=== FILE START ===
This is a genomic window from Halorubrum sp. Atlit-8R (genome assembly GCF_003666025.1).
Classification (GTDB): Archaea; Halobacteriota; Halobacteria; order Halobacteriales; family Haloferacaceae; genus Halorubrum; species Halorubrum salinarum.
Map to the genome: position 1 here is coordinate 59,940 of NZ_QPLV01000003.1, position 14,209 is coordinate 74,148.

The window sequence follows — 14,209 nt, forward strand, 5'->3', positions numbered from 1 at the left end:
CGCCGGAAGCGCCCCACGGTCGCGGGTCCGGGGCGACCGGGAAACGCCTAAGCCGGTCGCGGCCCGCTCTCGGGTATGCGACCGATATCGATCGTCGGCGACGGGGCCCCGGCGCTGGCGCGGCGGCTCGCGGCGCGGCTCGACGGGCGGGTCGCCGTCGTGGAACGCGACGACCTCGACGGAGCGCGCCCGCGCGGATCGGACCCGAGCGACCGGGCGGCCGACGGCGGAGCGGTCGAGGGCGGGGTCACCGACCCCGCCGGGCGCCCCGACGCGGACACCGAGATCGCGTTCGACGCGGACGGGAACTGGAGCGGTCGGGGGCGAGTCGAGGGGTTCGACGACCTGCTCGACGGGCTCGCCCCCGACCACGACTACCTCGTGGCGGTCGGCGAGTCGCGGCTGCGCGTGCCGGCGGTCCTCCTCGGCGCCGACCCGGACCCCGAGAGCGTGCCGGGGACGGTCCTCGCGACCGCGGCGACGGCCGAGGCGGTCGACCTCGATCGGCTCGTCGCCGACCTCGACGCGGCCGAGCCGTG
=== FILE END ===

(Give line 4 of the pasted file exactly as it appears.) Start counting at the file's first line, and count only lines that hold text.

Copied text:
The window sequence follows — 14,209 nt, forward strand, 5'->3', positions numbered from 1 at the left end: